What started with two musicians looking to find a way back into music after suffering sports-related injuries, has become a foundation through which artists of all abilities are encouraged to create music. The Vancouver Adapted Music Society is a space where adaptive technology is used to give those living with disabilities the opportunity to learn, record and perform music.
VAMS Program Manager Graeme Wyman says VAMS prioritizes helping clients by creating solutions to the physical barriers standing between artists living with disabilities and the production of music.
“It could be something as easy as raising power inputs, just having them low on the ground. Someone in a wheelchair might not be able to access those,” he points out.
An adaptive approach
Co-founded in 1988 by musicians Sam Sullivan and Dave Symington, VAMS has long relied on advances in adaptive music technology for its success. Having both experienced tetraplegia due to sports-related injuries, they founded the society with the intention of using electronic or MIDI instruments to reintegrate into the world of music.
It is these same instruments that are adapted for VAMS programs today.
“The thing is, a lot of these solutions are fairly simple,” says Wyman.
While the studio is fully accessible to wheelchairs and mobility vehicles, a range of instruments have also been adapted for those with various abilities. With drumming, for example, the instrument can be made accessible to those unable to hold drumsticks by a Velcro attachment to wheelchair gloves. Pianos can be raised, lowered or tilted to the individual needs of their clients.
There’s also what Wyman calls a “guitar table,” which lays flat so that those who are unable to hold a standard guitar can play it.
With all their studio employees being trained audio engineers, Wyman and his colleagues’ role is often to act as assistant producers for non-verbal clients who might also be physically unable to play an instrument. During this process, the client directs the musical piece while team members like Wyman assist in recording a song’s various elements.
“We play a few samples and a client, even though they’re non-verbal, can still communicate through different technologies…I would say, ‘client X, do you like this drumbeat? Okay, no, how about this one?’” explains Wyman. “We’d find a place where we’re like, yeah, that’s great… And then we move on from there and kind of build a track.”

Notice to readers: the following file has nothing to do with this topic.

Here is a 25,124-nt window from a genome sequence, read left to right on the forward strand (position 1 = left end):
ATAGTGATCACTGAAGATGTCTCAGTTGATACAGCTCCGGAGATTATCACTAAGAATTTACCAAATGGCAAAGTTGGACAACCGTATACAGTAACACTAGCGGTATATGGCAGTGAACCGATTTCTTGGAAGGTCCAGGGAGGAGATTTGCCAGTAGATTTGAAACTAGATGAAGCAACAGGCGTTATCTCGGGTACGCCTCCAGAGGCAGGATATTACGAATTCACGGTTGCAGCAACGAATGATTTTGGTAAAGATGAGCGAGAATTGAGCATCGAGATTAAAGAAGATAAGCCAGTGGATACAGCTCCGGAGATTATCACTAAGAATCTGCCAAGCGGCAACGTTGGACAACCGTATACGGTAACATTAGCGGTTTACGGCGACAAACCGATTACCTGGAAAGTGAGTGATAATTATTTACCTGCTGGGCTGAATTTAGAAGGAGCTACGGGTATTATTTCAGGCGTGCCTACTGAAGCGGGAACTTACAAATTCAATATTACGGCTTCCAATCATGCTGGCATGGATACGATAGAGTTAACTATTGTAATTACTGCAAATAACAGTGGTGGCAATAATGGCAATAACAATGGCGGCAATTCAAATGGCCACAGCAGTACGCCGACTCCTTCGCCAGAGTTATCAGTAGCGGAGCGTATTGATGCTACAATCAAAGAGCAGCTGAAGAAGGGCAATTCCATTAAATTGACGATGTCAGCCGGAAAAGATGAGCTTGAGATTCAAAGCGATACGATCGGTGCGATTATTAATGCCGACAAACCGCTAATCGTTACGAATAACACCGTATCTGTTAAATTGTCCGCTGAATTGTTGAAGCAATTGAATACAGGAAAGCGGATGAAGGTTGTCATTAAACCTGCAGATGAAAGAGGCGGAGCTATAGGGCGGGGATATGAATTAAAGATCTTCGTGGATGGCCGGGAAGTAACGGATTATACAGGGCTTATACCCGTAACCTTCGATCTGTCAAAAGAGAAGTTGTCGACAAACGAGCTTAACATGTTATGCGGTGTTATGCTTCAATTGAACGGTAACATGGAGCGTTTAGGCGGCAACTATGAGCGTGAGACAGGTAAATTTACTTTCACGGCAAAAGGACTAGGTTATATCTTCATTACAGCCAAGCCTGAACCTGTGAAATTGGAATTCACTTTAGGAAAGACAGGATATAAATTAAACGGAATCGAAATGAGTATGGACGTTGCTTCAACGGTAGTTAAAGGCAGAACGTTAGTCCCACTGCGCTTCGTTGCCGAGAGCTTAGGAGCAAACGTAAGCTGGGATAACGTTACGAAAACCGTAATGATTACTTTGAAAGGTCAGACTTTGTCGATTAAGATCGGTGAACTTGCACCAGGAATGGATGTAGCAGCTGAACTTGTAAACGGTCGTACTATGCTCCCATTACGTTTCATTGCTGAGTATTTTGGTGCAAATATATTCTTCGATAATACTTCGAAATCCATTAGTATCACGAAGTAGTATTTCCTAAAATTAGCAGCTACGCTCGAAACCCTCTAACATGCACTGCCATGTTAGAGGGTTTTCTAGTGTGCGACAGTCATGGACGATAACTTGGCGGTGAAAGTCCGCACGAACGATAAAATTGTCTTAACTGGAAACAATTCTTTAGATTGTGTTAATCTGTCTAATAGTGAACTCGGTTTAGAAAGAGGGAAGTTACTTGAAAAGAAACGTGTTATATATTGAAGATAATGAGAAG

All about the music
According to Wyman, a common misconception about VAMS is the difference between music therapy and the work that they carry out.
“We’re not music therapists,” says Wyman, whose background is in music engineering and production.
He explains that the program focuses on a three-tiered system of music lessons, recordings and live performances, and says their emphasis is on supporting each of their artists on their musical journey.
Rachael Ransom has been a client of VAMS since 2018 and echoes this sentiment.
“People think ‘oh, it’s a non-profit for people with disabilities, it’s more of a charity thing’,” says Ransom. “I think the biggest thing is that music comes first here.”
Ransom, who was discovered by Dave Symington while performing in 2018, is currently in the process of recording an album with VAMS, alongside program coordinator Bryden Veinot and program assistant Noah Stolte. Ransom recalls being apprehensive about embarking on recording an album but agreed after persistent encouragement from Veinot.
“They’ve taken my songs that were just chord progressions, lyrics and melodies and turned it into something much bigger,” says Ransom. “It’s going to be out in a couple of months; that’s how persuasive they can be over there.”
Speaking on her experience in VAMS studio, Ransom says there is a culture of understanding.
“They understand disability because they work with disabled clients already,” says Ransom. “It kind of takes that awkwardness away and we can just focus on the music.”
For more information on VAMS lessons, recording sessions and live shows visit: www.vams.org